Honorable Mention: Brad Keselowski, your 2010 Sprint Cup regular turned Nationwide Series champion; Roger Penske, who wins his first NASCAR title in any of the sport’s top-three divisions – just not the one he covets the most; David Ragan (two top-10s in the last four races; impressive considering he had three in the previous 66, but UPS isn’t paying over half-million a race for the occasional top-10); IndyCar making deals and getting interest from other manufacturers, including Chevrolet in a possible partnership with Chip Ganassi in 2012 (who’s looking at NASCAR? Your used car guy down the street?)
Juan Pablo Montoya – Has anybody called Juan Pablo’s house lately? I haven’t seen him on the track these last two months and I was wondering if or when he might show up. A man who was once considered a Chase wildcard – an impressive title seeing Montoya isn’t actually involved in the playoff – is now resigned to little more than racing out the string, just one top-five finish in the same postseason where he was a pesky obstacle in Johnson’s fourth straight title bid last year.
It seems the oomph and the swagger is out of this team on race day, an August victory at Watkins Glen now a distant memory as momentum comes in the form of simply trying to finish inside the top half of the field. Can this Colombian learn from McMurray in 2011? Did we really just print that sentence? That’s how far his stock has fallen as of late.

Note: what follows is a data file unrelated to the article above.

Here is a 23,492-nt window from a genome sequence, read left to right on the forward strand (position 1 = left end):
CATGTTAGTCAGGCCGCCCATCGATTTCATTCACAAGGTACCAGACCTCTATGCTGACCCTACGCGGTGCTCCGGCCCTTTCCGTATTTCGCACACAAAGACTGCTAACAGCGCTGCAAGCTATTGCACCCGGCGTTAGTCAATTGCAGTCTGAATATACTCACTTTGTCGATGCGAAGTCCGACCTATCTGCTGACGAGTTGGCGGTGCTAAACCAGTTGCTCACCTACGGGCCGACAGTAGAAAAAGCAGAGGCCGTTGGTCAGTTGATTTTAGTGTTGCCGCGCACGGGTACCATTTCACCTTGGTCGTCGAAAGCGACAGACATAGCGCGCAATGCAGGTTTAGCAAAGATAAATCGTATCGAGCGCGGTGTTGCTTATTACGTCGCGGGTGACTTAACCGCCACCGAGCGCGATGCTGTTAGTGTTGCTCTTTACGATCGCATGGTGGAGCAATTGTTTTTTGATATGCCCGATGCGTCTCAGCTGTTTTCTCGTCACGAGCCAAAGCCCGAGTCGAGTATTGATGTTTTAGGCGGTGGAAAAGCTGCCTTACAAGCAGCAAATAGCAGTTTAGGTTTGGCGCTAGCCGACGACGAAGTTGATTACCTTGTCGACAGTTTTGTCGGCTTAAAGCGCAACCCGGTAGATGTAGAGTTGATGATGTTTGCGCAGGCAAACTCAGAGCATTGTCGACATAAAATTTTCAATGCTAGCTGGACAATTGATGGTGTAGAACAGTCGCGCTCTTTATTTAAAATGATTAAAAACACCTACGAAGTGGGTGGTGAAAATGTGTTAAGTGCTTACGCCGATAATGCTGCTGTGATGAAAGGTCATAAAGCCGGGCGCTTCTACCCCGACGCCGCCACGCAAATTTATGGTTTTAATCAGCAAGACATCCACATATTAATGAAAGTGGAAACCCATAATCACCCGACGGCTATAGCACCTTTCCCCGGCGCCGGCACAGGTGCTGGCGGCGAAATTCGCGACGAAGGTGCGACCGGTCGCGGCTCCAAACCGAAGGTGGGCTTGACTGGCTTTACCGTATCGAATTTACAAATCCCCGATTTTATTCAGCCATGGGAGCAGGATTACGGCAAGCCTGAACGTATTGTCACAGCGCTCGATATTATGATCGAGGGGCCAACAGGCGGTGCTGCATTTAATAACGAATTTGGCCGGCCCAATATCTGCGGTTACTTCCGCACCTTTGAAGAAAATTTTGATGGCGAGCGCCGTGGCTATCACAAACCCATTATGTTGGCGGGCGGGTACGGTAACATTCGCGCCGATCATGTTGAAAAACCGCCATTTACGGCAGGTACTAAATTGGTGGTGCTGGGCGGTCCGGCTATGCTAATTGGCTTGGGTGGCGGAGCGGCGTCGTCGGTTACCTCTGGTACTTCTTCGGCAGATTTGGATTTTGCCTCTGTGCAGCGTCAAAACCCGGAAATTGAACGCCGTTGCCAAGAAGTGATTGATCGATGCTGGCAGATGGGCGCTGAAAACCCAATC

Chad Knaus – Speaking of falling, the man who’s the mastermind of four straight title runs is going out of his way to ensure he can do everything possible to ***k (rhymes with cluck) this one up. Not only was pulling his own over-the-wall crew a terrible move, it distracted the man from the one thing he’s supposed to be doing on the radio with Johnson: making the right adjustments.
Think back to Martinsville, where a team who once counted that track as an automatic victory simply struggled to run in the top five while the guy on top of the pit box shrugged his shoulders and basically said to Jimmie, “I don’t know how to fix it.”
It’s the same man who’s struggled to account for both race trends and other cars like usual, leaving the No. 48 the equivalent of a dead anchor in traffic when succeeding in this series has become all about mastering short runs. And now, he pulls the equivalent of dropping Peyton Manning’s offensive line two weeks before the Super Bowl as a way to “invigorate” this ailing program? How in the world will Johnson and the guys in the shop respond to that? Don’t you win and lose as a team, not when it’s convenient for you?
I really respect Knaus for all that he’s done with this program. He’s undoubtedly one of the great crew chiefs in NASCAR history. But this latest rash of decision-making has me scratching my head and wondering if the magic, at least for now, has gone on hiatus.
Honorable Mention: Changing the Chase format under any circumstances other than its complete and total elimination; Sam Hornish Jr. and Scott Speed remaining in NASCAR; the performance of pit crews contending for a championship; my fantasy football teams, one of which has lost three straight after a 5-1 start; Brett Favre making the worst decision other than LeBron’s Decision, ever, by coming back to the NFL